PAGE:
Article image
Article image
Article image
Article image
Article image
This article displays in one automatically-generated column. View the full page to see article in its original form.



(Per Press Association.)

AUCKLAND, February 5. ; Some interesting figures, were quoted at the V.M.C.A. Convention this morning which would seem ;to show that notwithstanding all the attempts to settle people on the land, the drift, of population is still towards tho cities. Mr Hall, of Christchurch, earlier in the Convention, introduced the subject of , the advisability of extending V.M.C.A. ' work in the country districts, urging that the radius should be within 30 to 40 miles of the centres. The matter was referred to a sectional conference of tho Convention, which sat this morning, and a report was submitted for the information of members.

The report stated that in 1901 the rural population of New Zealand was 54 per cent, and the city-45 per cent., whereas in the census for the period ending 1911 the percentage was reversed, tho rural quota being 45 per cent., as against the city 50. It was pointed out that the attractions of the towns drew the young men away from country life. To counteract this it Was suggested that the work of the V.M.C.A. should be extended to country 'districts. Mr Peacock (Australia) said they all wanted education to touch this great problem of rural work. He urged members of the Convention to get literature upon the question, so as to understand the position. A city expert in V.M.C.A. work might prove useless in rural districts. The Young Men's Christian Association was not bricks and mortar when it undertook work. It required expert knowledge to go to the country, discover the latest talent existing there, and organise it to, work. The Convention?, adopted a resolution affirming that the drift from the couritry_ to the town was.due to tho great social attraction and the comparative value of opportunities of obtaining employment; also^ that it was' desirable that tho work' of the V.M.C.A. should be extended to rural districts. It was further decided to recommend the National Committee to appoint an expert to visit country districts and report. ■■'*.'■■■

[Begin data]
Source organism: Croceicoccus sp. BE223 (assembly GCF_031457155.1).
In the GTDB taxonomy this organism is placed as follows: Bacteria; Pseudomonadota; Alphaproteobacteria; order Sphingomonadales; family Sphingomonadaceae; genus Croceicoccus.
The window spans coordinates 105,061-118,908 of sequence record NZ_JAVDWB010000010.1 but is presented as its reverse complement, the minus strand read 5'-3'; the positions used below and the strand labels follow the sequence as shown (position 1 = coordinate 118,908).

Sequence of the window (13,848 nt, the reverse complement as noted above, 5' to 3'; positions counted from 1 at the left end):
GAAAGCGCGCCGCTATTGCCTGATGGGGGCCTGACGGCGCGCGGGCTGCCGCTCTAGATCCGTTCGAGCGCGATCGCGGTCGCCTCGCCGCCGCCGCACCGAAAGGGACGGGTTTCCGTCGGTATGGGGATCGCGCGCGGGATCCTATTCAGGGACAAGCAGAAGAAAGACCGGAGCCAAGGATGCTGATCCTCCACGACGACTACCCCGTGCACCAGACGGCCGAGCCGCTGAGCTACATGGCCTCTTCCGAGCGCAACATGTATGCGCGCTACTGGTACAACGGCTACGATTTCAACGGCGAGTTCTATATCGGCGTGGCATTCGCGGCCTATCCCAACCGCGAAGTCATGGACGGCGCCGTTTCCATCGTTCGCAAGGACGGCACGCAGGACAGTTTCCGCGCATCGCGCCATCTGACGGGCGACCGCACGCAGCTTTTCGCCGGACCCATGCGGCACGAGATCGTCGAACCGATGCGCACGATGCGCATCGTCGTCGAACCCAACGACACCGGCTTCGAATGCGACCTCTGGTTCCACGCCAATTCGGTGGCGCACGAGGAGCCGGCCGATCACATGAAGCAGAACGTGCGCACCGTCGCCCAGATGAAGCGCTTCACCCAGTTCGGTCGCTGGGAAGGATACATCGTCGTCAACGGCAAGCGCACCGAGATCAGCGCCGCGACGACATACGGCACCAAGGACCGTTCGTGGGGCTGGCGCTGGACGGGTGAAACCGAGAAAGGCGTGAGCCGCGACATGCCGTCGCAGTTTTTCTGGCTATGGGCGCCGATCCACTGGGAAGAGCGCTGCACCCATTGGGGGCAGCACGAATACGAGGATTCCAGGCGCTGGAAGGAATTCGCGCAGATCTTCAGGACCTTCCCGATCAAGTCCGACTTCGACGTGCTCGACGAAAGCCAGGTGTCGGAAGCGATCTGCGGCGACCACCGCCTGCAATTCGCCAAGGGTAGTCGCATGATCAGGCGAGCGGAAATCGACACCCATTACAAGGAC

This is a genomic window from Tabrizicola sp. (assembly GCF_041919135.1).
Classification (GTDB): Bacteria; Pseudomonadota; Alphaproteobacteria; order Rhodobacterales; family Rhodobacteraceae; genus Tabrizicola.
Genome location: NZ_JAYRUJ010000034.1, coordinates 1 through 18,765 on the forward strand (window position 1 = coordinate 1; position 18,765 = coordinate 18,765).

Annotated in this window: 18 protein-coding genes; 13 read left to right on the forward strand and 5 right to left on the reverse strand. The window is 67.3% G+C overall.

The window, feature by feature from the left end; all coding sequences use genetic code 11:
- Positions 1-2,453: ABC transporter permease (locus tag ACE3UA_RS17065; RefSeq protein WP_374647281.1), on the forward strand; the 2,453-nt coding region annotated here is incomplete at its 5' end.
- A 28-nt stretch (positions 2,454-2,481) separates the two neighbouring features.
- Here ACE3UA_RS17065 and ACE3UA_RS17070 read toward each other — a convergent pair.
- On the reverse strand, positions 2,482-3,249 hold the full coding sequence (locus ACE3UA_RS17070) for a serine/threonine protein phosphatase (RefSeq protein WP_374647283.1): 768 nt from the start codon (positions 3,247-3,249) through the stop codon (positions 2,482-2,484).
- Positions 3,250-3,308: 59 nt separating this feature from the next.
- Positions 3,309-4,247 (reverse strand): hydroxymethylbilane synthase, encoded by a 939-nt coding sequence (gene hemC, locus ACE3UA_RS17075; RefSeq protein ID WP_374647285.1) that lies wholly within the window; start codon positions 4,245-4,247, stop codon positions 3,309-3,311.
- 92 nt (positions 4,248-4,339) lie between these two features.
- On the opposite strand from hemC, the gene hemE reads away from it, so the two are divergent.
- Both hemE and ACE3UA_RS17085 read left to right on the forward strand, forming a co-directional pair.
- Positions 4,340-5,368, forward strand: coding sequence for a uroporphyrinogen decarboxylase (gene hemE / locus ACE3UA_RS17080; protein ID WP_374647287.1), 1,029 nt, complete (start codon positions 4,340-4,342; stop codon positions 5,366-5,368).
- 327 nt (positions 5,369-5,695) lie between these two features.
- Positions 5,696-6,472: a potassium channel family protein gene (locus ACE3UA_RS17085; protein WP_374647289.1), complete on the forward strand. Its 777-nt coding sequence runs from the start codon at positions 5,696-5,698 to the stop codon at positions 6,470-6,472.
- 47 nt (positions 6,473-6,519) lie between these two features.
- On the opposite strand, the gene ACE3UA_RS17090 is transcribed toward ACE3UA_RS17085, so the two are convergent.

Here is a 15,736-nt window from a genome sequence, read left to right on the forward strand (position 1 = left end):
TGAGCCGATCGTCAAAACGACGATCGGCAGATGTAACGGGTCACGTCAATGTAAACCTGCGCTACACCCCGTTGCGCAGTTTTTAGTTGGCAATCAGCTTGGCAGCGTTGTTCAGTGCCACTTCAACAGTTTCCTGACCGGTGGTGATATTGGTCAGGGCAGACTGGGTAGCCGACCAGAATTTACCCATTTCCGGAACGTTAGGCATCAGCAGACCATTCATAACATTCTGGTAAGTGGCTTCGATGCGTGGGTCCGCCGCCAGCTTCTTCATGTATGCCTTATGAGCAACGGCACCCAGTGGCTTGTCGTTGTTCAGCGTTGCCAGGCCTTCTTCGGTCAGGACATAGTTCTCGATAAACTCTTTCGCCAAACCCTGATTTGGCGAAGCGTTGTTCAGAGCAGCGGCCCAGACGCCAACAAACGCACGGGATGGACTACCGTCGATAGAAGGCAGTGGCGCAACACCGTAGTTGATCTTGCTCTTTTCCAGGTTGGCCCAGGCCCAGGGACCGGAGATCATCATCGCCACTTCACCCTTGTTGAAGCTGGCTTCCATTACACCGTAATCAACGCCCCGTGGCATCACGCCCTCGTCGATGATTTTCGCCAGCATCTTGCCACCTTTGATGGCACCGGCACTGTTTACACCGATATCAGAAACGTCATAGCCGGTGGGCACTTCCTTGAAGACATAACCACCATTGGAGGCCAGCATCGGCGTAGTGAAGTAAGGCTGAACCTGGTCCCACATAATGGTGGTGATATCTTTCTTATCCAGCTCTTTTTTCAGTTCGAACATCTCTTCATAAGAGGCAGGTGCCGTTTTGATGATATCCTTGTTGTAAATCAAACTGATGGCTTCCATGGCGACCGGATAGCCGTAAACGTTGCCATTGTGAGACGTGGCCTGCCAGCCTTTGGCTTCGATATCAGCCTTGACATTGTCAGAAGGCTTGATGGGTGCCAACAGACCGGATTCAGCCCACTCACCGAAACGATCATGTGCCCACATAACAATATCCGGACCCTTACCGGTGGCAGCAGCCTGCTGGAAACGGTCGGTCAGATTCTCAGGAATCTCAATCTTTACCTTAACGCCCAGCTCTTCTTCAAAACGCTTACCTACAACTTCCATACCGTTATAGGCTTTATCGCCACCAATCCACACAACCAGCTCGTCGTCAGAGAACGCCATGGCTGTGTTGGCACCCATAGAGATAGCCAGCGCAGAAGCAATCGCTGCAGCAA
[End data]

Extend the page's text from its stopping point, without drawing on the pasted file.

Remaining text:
This article text was automatically generated and may include errors. View the full page to see article in its original form.
Permanent link to this item

Bibliographic details

DRIFT CITYWARDS, Ashburton Guardian, Volume XXXIII, Issue 8787, 6 February 1914

Word Count

DRIFT CITYWARDS Ashburton Guardian, Volume XXXIII, Issue 8787, 6 February 1914

  1. New formats

    Papers Past now contains more than just newspapers. Use these links to navigate to other kinds of materials.

  2. Hierarchy

    These links will always show you how deep you are in the collection. Click them to get a broader view of the items you're currently viewing.

  3. Search

    Enter names, places, or other keywords that you're curious about here. We'll look for them in the fulltext of millions of articles.

  4. Search

    Browsed to an interesting page? Click here to search within the item you're currently viewing, or start a new search.

  5. Search facets

    Use these buttons to limit your searches to particular dates, titles, and more.

  6. View selection

    Switch between images of the original document and text transcriptions and outlines you can cut and paste.

  7. Tools

    Print, save, zoom in and more.

  8. Explore

    If you'd rather just browse through documents, click here to find titles and issues from particular dates and geographic regions.

  9. Need more help?

    The "Help" link will show you different tips for each page on the site, so click here often as you explore the site.